Summary: Nicodemus - religion vs relationship

Nick at Night

This passage is one of the most familiar in scripture. You see John 3:16 advertised on road signs and sporting events. Luther called John 3:16, “the gospel in microcosm” It is one of the first passages that we memorize, usually in a Sunday School class.

Now don’t get me wrong, I love Sunday School and what it does for us, but from time to time the kids in Sunday School come up with some stuff that seems just a touch off the mark.

A teacher, before dismissing the class, was reminding the kids to behave during the service. She asked why it was important for them to be quiet during church. The answer, “Because some people are sleeping.” I guess that is why we have “hushers.”

A class of four year olds was taught a prayer to use when saying grace before meals. The next week one of the mothers commented, “That was a lovely prayer that you taught Emily, but I must admit that my husband is growing tired of her saying grace every time he opens the door of the refrigerator to get a beer.”

A Sunday School teacher was teaching the importance of love in the home. She illustrated her point by referring to the commandment, "Honor thy father and thy mother." She then asked if there was a commandment which taught how to treat sisters and brothers.

One little boy from a large family raised his hand quickly. Innocently he asked, "Thou shalt not kill?"

A Sunday School teacher challenged the children to take some time on Sunday afternoon to write a letter to God. They were to bring their letter back the following Sunday. One little boy wrote, "Dear God, We had a good time at church today. Wish you could have been there."

A wise Sunday school teacher had the habit of sending home a note each year that said, “If you promise not to believe everything that your child says happened in Sunday School, I promise not to believe everything that your child says happens at home.”

We all need to grow in maturity and deepen our understanding of the great passages of scripture. This is one of the greatest.

First we have to understand who this Nicodemus was.

He was a Pharisee. These were the great lawyers of Judaism. They knew and followed all of the rules to the letter. The name “Pharisee” literally means “separated one.” They were so concerned about their possible contamination by associating with those who did not follow the law strictly that they isolated themselves from those in need in the world around them. They used their religion, not as a source for caring and ministry, but as an excuse for not getting involved in the problems of others.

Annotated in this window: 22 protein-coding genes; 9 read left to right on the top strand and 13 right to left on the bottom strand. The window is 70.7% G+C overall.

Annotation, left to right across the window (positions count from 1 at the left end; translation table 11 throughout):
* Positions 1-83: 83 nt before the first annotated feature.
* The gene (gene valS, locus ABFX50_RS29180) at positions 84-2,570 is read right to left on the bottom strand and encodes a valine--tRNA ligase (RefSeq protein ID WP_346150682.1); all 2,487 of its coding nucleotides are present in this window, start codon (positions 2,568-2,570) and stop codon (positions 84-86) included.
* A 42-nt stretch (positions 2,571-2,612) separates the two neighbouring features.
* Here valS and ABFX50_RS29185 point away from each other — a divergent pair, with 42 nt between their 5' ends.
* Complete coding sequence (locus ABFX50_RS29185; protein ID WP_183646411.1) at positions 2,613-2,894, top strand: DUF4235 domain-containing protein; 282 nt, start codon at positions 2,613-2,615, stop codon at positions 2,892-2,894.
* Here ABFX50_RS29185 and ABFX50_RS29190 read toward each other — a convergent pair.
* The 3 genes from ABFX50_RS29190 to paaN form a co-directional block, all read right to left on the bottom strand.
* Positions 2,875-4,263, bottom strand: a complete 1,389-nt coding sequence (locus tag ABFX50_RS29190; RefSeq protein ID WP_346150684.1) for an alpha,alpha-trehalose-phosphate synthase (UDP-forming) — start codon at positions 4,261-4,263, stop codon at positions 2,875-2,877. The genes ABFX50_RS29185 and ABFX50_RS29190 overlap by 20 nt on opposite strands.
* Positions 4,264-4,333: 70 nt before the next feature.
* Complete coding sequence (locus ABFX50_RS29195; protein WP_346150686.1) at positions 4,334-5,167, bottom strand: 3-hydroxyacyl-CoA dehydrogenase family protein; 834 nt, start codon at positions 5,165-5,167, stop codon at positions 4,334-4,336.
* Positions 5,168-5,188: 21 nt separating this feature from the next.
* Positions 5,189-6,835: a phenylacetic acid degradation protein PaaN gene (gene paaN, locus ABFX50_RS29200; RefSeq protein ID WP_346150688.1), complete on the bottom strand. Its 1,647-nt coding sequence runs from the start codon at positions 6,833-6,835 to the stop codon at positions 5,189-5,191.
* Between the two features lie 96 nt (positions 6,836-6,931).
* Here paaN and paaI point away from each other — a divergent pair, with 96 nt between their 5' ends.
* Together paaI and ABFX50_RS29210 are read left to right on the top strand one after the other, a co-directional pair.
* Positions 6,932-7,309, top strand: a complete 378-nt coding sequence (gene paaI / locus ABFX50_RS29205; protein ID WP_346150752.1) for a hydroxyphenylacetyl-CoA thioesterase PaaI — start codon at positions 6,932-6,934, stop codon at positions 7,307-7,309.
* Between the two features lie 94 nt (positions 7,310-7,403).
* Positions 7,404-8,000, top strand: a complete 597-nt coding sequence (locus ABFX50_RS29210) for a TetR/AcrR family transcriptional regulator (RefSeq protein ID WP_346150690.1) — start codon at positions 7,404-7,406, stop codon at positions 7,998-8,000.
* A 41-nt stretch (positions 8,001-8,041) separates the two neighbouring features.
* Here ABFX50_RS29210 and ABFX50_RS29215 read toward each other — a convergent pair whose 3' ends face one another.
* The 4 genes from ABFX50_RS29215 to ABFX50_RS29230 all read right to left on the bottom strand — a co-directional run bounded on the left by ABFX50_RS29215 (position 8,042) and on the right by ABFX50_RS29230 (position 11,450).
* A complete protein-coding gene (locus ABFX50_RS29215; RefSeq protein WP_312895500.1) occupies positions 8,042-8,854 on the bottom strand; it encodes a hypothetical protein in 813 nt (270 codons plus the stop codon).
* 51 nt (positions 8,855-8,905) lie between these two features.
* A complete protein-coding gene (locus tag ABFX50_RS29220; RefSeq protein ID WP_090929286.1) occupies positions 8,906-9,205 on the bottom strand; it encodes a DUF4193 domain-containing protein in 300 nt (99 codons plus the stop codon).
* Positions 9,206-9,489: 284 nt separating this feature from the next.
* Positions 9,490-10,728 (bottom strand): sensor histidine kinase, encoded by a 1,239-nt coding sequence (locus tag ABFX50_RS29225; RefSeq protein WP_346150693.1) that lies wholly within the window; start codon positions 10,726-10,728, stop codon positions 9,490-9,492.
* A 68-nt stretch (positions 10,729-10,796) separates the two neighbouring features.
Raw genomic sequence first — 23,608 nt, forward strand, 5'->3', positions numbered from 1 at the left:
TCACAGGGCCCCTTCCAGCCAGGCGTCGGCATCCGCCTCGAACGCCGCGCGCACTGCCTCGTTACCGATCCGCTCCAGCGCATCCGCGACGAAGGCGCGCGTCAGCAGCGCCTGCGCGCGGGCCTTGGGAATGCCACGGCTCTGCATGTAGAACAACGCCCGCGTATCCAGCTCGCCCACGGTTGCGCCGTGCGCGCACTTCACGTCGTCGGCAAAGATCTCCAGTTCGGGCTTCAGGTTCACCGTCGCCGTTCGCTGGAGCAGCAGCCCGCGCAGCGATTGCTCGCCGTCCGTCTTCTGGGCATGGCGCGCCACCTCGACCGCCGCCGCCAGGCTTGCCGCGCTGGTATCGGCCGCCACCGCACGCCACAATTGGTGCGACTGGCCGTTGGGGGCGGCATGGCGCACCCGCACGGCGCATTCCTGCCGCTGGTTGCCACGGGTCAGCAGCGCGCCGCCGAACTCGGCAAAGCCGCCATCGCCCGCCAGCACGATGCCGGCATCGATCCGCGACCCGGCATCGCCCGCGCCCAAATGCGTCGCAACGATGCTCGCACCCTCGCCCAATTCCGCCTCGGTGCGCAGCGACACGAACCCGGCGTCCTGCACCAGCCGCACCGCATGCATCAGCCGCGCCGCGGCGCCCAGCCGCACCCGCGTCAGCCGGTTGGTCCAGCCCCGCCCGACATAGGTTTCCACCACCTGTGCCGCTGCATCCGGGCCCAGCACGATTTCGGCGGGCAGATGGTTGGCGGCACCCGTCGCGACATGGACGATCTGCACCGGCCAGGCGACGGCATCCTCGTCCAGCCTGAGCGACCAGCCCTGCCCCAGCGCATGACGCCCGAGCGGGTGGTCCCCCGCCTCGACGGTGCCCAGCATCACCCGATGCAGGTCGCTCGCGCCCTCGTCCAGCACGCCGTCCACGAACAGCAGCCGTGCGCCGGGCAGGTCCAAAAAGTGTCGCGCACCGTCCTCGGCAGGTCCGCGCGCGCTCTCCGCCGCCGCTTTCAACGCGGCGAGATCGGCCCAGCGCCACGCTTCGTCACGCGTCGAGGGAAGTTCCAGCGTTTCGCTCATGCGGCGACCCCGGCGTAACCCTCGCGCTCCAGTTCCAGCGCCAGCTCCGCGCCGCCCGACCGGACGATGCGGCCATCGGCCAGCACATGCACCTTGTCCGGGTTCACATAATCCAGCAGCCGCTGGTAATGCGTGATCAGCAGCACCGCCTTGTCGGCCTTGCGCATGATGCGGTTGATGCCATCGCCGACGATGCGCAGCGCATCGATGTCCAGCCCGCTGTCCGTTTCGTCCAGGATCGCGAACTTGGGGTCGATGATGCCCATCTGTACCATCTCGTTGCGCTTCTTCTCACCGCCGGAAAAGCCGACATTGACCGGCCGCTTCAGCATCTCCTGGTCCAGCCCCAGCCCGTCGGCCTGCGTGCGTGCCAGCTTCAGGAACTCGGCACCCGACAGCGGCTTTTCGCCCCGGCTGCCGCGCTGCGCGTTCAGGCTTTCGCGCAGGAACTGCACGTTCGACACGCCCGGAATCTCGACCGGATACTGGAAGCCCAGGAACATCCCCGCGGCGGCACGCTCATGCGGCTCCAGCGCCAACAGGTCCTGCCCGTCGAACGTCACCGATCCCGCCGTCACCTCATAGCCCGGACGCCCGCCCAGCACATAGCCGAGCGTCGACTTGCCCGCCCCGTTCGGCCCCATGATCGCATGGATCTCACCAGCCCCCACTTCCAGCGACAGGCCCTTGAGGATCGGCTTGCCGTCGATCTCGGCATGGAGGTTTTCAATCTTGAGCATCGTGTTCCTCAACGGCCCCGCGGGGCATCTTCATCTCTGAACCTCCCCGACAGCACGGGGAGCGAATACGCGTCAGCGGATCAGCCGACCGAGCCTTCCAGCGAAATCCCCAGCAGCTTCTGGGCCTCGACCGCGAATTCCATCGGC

When we say that there are certain people with who we can not associate people who we can not love or serve, because they are too sinful and we are too pure, we fall into the same trap. When we fail to show compassion, we too are far from the heart of God.

He was a member of the Sanhedrin – the Jewish Supreme Court. These were the judges of religious orthodoxy. These were the ones who governed the Temple. One can imagine Nicodemus putting faith in his position.

Don’t we do the same? Don’t we automatically give credence to people who happen to hold positions of influence in our society. Think about how we treat the opinions of sports heroes, music stars, and movie entertainer. While they may have no more experience or understanding than any average Joe, the very fact that they are famous makes their views worthy of attention. Given a humble carpenter and a religious judge, whose views do we assume will have more insight?

He was a Teacher. Many translation of the passage use the words, “a teacher of Israel” but that misses the meaning. The translation I read has Jesus saying “You are Israel’s teacher” which is much closer. A word for word translation would say, “the teacher of Israel.” The notion conveyed in the Greek is that Nicodemus is the preeminent, the most knowledgeable and respected teacher in all of Israel. If there was anybody who should have understood, who should have gotten the message, it was Nicodemus. It is ironic that it was his own religious misconceptions that prevented him from understanding who Jesus was.

His situation is a warning to us. Often, it is exactly those times when we are certain that we have everything figured out that we are furthest from God’s truth. It is often when we are most confused and broken, that we gain an appreciation for God’s unfailing love. We have to realize that God is so far above our understanding that our most cherished doctrines are only shallow caricatures of God’s truth. Like children, our understanding of the facts can be a bit distorted. But just as children are protected from their immature understandings by their overriding surety in their relationships with those who love them, we must put our faith, not in our understanding of doctrine, but in our relationship with Christ.

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